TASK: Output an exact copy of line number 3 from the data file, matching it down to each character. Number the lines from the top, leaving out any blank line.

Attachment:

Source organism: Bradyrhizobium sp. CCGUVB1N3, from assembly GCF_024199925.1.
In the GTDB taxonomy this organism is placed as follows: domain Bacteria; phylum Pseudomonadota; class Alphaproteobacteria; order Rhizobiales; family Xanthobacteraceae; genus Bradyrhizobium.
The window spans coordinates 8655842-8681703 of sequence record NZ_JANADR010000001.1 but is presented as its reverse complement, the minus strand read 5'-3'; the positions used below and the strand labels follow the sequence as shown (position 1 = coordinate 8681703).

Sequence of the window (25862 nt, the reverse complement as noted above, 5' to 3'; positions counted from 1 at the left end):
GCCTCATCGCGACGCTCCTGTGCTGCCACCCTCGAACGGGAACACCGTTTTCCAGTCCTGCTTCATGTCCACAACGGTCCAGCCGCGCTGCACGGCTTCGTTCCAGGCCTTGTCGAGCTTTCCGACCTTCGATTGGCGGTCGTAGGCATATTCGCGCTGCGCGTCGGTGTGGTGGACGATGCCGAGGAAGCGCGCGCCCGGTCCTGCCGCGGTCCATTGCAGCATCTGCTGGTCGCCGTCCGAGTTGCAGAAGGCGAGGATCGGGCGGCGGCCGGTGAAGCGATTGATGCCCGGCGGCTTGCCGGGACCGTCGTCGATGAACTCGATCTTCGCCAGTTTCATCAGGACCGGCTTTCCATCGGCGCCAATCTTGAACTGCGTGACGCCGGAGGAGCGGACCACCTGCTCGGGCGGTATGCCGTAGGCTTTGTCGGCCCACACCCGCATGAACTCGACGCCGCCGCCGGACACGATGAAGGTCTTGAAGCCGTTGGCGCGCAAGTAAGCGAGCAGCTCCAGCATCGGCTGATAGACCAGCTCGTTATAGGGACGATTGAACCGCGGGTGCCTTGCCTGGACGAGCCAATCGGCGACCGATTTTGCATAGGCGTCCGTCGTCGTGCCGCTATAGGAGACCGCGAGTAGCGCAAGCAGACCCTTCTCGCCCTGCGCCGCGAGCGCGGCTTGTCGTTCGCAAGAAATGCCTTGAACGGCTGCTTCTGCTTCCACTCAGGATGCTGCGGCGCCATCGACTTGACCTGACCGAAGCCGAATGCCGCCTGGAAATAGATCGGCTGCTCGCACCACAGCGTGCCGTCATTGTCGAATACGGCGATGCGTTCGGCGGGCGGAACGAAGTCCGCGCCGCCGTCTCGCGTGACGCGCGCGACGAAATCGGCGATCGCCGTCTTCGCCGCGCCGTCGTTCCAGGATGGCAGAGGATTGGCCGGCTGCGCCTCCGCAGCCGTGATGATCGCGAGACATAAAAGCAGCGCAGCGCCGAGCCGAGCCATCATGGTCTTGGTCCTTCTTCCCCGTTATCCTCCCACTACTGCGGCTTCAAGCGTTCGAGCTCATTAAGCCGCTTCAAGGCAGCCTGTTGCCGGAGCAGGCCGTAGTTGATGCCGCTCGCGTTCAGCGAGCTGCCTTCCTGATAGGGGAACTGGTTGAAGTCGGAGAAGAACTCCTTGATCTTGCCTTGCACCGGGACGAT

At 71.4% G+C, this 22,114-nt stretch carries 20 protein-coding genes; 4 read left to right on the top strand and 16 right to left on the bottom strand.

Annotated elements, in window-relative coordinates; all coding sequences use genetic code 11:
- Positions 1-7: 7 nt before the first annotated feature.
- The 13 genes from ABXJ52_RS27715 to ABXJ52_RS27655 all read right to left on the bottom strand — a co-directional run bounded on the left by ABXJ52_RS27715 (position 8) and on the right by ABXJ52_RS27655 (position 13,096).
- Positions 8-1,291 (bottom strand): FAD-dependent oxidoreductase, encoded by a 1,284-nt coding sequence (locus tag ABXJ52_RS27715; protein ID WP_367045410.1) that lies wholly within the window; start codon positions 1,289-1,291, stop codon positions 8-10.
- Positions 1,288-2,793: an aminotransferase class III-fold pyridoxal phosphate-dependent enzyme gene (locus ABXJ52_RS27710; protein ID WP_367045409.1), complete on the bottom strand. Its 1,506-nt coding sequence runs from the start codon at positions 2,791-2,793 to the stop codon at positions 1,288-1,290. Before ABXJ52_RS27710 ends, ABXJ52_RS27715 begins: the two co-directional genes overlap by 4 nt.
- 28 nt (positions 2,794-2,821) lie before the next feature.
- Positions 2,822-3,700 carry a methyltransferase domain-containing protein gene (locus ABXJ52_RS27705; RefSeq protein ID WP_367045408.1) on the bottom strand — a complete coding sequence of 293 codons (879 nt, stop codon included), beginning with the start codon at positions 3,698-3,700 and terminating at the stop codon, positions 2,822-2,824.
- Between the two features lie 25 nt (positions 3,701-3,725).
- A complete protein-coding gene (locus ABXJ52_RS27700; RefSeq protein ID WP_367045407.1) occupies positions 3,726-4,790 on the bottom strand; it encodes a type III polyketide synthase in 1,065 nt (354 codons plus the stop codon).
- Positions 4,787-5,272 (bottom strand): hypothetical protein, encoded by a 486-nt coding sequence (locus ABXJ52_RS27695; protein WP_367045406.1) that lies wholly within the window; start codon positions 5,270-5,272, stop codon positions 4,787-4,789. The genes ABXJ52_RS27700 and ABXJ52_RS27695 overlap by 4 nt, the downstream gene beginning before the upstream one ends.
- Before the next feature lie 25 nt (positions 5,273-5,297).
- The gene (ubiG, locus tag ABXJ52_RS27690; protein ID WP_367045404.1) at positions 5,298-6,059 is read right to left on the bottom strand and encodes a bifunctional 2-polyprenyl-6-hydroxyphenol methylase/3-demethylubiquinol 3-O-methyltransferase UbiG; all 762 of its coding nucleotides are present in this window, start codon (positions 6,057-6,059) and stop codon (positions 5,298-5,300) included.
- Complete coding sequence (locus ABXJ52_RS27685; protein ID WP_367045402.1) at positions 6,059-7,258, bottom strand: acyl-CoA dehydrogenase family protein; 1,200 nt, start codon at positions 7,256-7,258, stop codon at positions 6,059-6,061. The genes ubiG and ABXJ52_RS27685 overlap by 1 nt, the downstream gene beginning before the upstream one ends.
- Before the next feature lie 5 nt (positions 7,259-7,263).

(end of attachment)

The window spans coordinates 8655842-8681703 of sequence record NZ_JANADR010000001.1 but is presented as its reverse complement, the minus strand read 5'-3'; the positions used below and the strand labels follow the sequence as shown (position 1 = coordinate 8681703).